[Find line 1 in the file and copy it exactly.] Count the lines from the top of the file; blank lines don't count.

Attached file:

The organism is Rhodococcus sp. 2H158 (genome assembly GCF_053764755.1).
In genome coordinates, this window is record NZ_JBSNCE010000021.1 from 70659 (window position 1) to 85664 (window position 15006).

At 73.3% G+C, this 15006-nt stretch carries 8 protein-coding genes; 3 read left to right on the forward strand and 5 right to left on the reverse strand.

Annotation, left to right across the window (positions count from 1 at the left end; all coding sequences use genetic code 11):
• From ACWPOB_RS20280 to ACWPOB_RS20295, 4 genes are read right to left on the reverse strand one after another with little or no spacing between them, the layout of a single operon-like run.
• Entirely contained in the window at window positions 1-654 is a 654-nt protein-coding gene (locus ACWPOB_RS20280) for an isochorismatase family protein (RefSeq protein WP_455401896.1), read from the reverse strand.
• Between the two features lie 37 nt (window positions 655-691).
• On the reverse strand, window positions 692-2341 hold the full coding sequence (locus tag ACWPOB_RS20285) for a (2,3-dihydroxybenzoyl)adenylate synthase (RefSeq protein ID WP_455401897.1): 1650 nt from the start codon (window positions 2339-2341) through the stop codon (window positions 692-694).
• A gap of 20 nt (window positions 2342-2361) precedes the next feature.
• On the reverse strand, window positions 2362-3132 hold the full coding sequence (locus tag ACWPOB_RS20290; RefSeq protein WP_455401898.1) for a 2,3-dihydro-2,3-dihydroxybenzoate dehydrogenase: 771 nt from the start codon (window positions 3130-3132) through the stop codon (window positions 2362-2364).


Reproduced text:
The organism is Rhodococcus sp. 2H158 (genome assembly GCF_053764755.1).